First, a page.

But I Can't Remember All My Passwords!
If you're like most people you probably have user accounts on what seems like an infinite number of sites. This makes using a unique password for each site next to impossible. PC Magazine recently did a nice round up of some of the many tools that can help you with this. If all that seems like too much, at the very least, have one easy to remember password for most common and unimportant websites. Then have a second password for things like facebook and twitter or other somewhat more important sites. Then have a third good solid password for banks & other super important things. If you have the same password for your network login at work and your account on LISNews, you're doing it wrong. There are entire classes of websites for which you should simply pretend that your password is already public because you just shouldn't trust them. You may also want to use a passwordcard, another simple idea to help you remember your passwords. Also, check out Diceware, Diceware™ is a method for picking passphrases that uses dice to select words at random from a special list called the Diceware Word List. Something similar, “Off The Grid” (

Choosing A Good Password
Passwords don't necessarily need to be hard. Pick a good memorization strategy, pick a good password, and you'll be on your way to being more secure.
Choose NON obvious, NON dictionary passwords. If we assume someone has time to just sit and guess your password on a system, they will check common passwords first, then they check a dictionary. Since they don't know your passwords, they look for the easiest guesses first. Given enough time, and if they are persistent enough, they will just start throwing every possible combination of letters, and then numbers, and then letters and numbers, and so on. So after using things that aren't common, the most important thing is length. There's no different between a simple long password as a complex long one as far as guessing goes. So start with an easy to remember password, then pad it with something else easy to remember. So get your own password and pad it. But don't just use Password1 as this is easily guessed, and don't pad by easily guessed numbers. The password plus padding shouldn't be easily guessed or obvious. E.g. most common (therefore easily guessed) padding is done by adding a 1,2,3,4 at the end of some word. This increase in length and complexity defends against Brute Forcing. We get protection by adding more digits because they need to guess every possible combination of everything up to that length, each digit adds A LOT of time required. If you use special characters and upper/lower case you add even more time because they know most passwords are all lower case numbers. Some places will allow the use of spaces in your password, which gives you the opportunity to use a pass phrase e.g. Correct Horse Battery Staple.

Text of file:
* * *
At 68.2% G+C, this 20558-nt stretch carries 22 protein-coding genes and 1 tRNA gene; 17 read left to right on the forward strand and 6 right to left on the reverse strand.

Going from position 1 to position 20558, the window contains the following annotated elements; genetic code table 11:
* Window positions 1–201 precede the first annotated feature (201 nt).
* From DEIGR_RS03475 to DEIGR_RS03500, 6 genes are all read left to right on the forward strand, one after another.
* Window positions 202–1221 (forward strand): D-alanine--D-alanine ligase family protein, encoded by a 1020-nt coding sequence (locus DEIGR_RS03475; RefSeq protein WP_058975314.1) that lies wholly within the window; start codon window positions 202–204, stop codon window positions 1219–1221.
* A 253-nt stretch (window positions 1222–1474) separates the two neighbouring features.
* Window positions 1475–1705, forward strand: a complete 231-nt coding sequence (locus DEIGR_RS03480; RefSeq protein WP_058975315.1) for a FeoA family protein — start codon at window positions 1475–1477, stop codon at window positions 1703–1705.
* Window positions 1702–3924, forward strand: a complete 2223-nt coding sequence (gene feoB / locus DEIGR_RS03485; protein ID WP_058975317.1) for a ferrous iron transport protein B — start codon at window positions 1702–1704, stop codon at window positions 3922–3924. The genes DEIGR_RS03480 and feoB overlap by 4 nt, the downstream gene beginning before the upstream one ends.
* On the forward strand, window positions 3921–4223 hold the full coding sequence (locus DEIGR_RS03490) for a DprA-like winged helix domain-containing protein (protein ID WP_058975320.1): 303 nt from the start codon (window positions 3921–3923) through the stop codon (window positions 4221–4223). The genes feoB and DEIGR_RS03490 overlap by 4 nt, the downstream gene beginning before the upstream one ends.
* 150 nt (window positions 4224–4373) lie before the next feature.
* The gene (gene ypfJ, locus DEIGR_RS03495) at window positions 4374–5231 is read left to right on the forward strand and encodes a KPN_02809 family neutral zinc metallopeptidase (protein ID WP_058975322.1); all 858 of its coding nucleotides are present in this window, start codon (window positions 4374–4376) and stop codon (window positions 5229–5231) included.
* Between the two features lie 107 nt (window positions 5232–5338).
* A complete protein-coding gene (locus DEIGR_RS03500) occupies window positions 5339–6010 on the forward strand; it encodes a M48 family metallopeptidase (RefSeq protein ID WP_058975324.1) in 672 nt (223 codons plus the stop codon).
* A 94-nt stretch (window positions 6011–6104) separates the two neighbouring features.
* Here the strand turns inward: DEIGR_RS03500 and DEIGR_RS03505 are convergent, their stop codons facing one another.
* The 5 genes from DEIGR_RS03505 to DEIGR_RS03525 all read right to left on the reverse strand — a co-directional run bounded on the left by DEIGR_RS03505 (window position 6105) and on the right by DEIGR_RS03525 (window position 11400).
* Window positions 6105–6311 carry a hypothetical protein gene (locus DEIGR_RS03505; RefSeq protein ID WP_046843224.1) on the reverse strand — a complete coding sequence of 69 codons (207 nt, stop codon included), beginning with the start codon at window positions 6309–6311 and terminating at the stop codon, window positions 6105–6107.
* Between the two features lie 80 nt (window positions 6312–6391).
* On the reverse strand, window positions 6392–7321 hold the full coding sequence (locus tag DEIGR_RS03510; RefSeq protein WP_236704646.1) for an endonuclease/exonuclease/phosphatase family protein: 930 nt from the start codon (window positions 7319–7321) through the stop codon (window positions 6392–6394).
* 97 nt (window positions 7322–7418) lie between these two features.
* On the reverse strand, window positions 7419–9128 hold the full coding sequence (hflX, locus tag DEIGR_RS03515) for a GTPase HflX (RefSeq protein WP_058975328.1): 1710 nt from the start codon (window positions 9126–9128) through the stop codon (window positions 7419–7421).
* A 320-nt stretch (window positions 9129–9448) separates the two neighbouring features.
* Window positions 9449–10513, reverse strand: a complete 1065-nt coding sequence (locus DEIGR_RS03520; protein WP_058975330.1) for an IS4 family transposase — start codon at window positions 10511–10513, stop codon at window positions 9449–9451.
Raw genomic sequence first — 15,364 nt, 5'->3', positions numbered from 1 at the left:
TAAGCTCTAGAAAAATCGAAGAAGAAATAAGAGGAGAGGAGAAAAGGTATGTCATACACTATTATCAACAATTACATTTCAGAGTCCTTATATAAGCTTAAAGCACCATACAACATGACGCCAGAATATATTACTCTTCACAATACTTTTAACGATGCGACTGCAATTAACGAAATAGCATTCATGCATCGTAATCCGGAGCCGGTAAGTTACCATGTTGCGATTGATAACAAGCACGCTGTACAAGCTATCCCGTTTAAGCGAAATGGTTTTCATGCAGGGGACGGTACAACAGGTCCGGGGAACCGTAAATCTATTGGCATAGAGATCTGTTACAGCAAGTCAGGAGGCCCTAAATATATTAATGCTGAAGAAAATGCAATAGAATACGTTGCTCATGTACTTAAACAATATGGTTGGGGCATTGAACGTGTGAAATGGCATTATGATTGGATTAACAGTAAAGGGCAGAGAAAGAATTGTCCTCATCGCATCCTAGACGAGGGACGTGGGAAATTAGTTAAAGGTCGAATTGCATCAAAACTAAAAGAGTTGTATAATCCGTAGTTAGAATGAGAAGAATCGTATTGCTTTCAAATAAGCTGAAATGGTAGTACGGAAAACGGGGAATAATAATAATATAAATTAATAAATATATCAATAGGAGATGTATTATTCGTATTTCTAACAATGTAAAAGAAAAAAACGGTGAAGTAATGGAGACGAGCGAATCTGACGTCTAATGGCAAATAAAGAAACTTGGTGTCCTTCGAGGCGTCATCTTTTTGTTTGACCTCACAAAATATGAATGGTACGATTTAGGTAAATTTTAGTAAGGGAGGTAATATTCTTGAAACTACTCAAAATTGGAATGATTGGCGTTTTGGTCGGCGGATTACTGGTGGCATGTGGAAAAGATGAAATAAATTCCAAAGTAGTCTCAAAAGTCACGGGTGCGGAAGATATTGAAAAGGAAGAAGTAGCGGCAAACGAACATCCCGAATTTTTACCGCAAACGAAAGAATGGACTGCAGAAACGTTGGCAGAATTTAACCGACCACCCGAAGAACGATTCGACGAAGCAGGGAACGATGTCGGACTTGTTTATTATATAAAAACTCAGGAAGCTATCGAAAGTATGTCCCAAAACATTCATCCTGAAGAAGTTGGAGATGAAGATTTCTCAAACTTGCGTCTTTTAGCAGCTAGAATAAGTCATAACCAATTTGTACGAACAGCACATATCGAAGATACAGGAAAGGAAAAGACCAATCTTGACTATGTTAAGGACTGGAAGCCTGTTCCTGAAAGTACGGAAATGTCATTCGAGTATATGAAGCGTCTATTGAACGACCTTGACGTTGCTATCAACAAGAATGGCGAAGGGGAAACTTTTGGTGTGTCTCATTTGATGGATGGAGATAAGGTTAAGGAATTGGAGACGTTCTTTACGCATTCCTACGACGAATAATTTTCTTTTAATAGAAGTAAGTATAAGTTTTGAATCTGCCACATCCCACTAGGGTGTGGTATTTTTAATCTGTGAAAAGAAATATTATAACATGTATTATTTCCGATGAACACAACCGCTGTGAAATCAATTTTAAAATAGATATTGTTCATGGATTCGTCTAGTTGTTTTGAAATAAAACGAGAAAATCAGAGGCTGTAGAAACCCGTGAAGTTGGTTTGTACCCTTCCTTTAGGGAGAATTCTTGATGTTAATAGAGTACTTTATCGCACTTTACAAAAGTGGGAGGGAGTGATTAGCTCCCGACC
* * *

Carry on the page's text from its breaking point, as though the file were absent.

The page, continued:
Simple Things Make a Good Strong Password
At least 1 Uppercase